Back in October 2015, TDMR filed an open records request with the Office of the Attorney General seeking to find out how much legal manpower had been used to pursue questionable Medicaid cases against Texas dentists involved in the multi-million dollar Xerox orthodontic prior authorization debacle that had consumed Texas for several years. At that time, newly minted Inspector General Stuart Bowen was settling similar outstanding cases under his purview but the OAG Civil Medicaid fraud division wasn’t. Today, those cases are still outstanding as far as we know.
The open record request showed that the state had spent 4712.1 lawyer hours on the Xerox case at that time (it is nice to know the state tracks its lawyer’s time to the 10th of an hour).
New request filed for hours spent since 2012
TDMR filed the same request a few weeks ago. Surprisingly, the open records request this time, instead of taking months to compile the information, was readily available and was received back a week ago.
34 lawyers, 50,082 hours spent against Xerox
While the OAG continues to piddle with and keep open cases against the dentists involved, it has moved against Xerox, now having turned loose some 34 lawyers who have spent 50,082 hours on the case. If we consider a lawyer’s time to a Medicaid provider at $400 per hour, that is some $20 million spent on the Xerox case. Back in October 2015, only 4,712 hours of 19 attorneys had been used although the lawsuit against the company was filed in May 2014.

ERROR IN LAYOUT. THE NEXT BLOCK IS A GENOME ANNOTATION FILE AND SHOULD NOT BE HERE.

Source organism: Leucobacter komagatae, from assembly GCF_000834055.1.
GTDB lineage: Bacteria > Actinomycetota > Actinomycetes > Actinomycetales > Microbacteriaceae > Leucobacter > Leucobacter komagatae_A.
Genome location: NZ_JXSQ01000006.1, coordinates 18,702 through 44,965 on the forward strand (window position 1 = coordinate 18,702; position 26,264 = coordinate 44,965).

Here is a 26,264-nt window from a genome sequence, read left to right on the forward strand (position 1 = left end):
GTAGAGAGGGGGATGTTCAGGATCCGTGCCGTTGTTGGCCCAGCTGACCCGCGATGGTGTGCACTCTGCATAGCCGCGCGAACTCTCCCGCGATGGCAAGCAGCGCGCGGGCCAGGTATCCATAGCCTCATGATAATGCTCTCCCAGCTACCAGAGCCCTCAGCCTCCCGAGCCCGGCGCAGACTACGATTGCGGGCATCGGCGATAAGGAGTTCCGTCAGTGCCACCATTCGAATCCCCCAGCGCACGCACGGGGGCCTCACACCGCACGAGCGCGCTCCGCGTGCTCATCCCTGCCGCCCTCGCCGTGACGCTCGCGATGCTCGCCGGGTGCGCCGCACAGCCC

Fraud case not going well
According to those familiar with the case, the state is between a rock and a hard place on the Xerox case.
It appears the company had been quite forthcoming in its communication with the Health and Human Services Commission from 2007 to 2012 about the nature of its Medicaid orthodontic prior authorization process ie. treatment requests from dentists were being rubber stamped by unqualified, at-home workers getting paid piece work to tally up the HLD scoring sheets and make sure the paperwork was in order. Consequently, the OAG will have a hard time proving in court that the company committed fraud against the Medicaid program which was the substance of its pleadings against the company. TDMR has reported on this before so it is not even new news.
Breach of contract would have been a winner, but statute of limitations has run out
It has been posited that if the OAG had filed a breach of contract lawsuit against the company, it would have won that case hands down. The company was required by state law to have qualified dental staff review the orthodontic prior authorization applications, not untrained administrative staff working from home.
Oh, Texas taxpayers, unfortunately, the statute of limitations on a breach of contract cause of action against the company apparently ran out in 2016. In Texas, it’s four years from the date the breach occurred.
HHSC knew the process was a sham then blamed dentists
The review process was an entire sham and one can only wonder why HHSC never took any action to correct it and paid the company millions of dollars to do it. Naturally, when the bullets started to fly from the media and the legislature about the spending on the program, the bureaucracy had to point their fingers at the providers.
Force a settlement the only road left
So the only thing the state is left to do is expend its unlimited taxpayer-provided resources ie. manpower to keep the case moving forward to force the company into a settlement.
Xerox may buckle. Maybe it won’t.PIC 17-046646 - May 2017 CMF Responsive Doc CORRECTED